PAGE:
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Orpheus Chamber Orchestra performs Beethoven’s Egmont
Initially, one may ponder if Ludwig van Beethoven’s 250th birthday really needs to be celebrated with performances offered in his memory. Does extra attention need paid to a composer who is canonized every year, throughout the world, in various genres? Should programming instead attempt to draw relevant parallels to current events in hopes of providing some insight and reflection about modern conflicts? Fortunately for us, the Orpheus Chamber Orchestra has managed to do both with their most-recent production of Egmont, Op. 84.
Johann Wolfgang von Goethe’s 1788 play, Egmont, has been adapted by Franz Grillparzer, with an English translation and further adaptions made by Philip Boehm for this production. Action centers around Count Egmont’s martyrdom in protest of the occupying forces under the command of the Spanish invader, the Duke of Alba. Championing the ideals of liberty and justice, Egmont’s death is celebrated as a victory against oppression. Beethoven composed a series of incidental music movements between October 1809 – June 1810 to enhance Goethe’s text. This music was written shortly after Beethoven had completed his Fifth Symphony – a time when both the Napoleonic Wars and Beethoven’s political views were raging.
…a time when both the Napoleonic Wars and Beethoven’s political views were raging.
It may seem puzzling for a revolutionary like Beethoven to collaborate with a courtier like Goethe. Perhaps, but despite their different sociopolitical leanings, there remained a mutual respect amongst the two creative geniuses for each other’s work – an impressive siloed restraint of bipartisanship. Equally impressive is the recent performance of this work by the Orpheus Chamber Orchestra. Filmed on October 1 at the Beechwood Park Bandshell in Hillsdale, New Jersey, the performance is available for viewing from October 17-22 via the Idagio platform online.
The musicians were seated with a degree of social distancing between every performer. String and percussion forces remained masked the entire performance, whereas woodwind and brass musicians did not use masks or any form of instrument coverings. Narrator, Liev Schreiber, and vocal soloist, Karen Slack, removed their masks just before their respective first contribution to the performance, never again using facial coverings for the remainder of the work.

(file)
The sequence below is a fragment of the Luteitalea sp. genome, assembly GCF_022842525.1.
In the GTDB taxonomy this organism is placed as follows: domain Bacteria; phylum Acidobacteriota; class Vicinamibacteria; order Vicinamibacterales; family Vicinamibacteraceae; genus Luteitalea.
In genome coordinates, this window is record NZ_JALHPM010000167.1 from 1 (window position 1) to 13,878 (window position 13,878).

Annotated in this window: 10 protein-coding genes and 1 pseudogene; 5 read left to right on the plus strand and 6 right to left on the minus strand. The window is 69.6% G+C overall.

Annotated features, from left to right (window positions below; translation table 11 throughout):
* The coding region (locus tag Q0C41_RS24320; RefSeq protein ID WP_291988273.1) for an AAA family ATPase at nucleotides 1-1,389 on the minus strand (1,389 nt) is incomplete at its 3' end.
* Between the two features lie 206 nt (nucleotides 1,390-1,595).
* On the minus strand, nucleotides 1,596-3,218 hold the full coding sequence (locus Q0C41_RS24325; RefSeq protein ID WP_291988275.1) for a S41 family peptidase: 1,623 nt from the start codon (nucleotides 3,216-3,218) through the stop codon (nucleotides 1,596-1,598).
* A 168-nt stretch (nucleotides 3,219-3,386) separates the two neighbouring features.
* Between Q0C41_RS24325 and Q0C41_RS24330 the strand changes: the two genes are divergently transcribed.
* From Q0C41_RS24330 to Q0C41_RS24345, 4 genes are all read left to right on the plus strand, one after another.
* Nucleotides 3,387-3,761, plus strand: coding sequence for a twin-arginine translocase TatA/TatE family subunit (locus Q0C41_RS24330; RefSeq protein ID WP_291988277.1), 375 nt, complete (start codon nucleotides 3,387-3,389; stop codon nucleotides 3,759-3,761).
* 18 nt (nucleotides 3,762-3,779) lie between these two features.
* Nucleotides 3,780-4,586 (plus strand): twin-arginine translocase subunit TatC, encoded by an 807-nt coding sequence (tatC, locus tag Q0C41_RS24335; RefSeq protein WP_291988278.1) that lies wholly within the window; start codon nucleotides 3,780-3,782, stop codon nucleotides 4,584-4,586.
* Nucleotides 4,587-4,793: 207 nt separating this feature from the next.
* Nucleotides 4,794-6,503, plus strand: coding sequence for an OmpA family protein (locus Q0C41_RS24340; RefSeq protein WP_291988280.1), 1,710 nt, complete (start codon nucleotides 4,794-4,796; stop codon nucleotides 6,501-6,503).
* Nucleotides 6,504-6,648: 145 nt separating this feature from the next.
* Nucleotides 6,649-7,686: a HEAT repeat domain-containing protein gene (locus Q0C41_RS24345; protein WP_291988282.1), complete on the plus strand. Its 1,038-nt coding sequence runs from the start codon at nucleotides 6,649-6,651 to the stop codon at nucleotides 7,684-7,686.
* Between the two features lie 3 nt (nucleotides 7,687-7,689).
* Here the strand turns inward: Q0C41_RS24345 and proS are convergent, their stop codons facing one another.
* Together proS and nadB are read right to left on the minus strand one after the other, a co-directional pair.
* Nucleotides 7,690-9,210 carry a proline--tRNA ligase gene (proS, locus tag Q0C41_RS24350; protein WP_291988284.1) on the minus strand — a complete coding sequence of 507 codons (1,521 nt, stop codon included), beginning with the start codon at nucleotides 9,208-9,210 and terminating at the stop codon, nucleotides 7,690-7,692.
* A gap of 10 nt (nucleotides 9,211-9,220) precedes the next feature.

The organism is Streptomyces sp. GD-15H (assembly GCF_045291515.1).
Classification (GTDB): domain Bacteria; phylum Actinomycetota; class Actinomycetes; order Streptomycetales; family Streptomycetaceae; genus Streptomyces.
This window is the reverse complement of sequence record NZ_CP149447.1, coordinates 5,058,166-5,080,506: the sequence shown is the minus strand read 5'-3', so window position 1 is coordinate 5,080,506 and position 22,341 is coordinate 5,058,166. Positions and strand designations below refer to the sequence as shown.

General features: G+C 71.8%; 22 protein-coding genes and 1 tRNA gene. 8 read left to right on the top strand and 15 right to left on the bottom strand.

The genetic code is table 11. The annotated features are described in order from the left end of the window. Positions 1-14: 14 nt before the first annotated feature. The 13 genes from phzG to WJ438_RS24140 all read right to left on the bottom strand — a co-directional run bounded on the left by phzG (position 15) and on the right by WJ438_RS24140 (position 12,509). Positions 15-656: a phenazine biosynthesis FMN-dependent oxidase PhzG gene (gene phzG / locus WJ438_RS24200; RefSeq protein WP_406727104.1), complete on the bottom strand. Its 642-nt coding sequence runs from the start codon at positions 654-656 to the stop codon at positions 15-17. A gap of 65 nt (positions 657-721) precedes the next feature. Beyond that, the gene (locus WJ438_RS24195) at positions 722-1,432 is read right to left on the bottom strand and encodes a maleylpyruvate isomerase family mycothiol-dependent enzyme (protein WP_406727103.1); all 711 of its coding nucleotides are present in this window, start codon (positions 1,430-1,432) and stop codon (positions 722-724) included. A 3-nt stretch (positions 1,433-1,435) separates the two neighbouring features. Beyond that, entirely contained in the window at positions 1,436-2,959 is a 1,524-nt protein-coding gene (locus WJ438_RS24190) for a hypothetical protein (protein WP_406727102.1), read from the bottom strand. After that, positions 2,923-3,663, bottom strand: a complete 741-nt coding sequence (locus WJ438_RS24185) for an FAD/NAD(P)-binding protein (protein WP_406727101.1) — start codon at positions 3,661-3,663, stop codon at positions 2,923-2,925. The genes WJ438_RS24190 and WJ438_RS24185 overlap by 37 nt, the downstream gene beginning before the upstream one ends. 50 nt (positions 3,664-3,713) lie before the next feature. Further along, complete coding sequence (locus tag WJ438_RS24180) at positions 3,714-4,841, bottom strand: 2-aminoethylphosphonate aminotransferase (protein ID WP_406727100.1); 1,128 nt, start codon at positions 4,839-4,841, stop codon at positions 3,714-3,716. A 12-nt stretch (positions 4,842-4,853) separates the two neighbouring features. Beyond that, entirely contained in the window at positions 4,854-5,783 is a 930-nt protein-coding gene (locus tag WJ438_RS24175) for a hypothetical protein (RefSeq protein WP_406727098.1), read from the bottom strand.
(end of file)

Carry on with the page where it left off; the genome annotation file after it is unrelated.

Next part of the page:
The Orpheus Chamber Orchestra programmed Tarkmann’s arrangement of Egmont. This setting uses reduced orchestral forces, specifically a single flute – doubling on piccolo, oboe, clarinet, bassoon, horn, trumpet, and one percussionist, in addition to the expected string consort compliment. While effective, some density of the original composition is lost with omitted octaves in lieu of a more transparent harmonic texture.
Liev Schreiber’s enchanting vocal cadence effectively captures focus from the beginning. The varied use of inflection and pacing successfully helps to navigate one through a complex network of emotion. Schreiber’s opening dialogue delivers a hauntingly familiar sentiment for those frustrated with the current political climate, offering the belief that, “. . . but in their hearts, they are yearning for the past.” This desire for a more ideal time is obstructed by our antagonist, the Duke of Alba, who’s objective is to, “quash dissent.” Yet another familiar political tweeting muse. The exchange between the musicians and the narrator has been finely tuned and proves to be a welcomed retreat from the noise of other interrupting facets of modern life.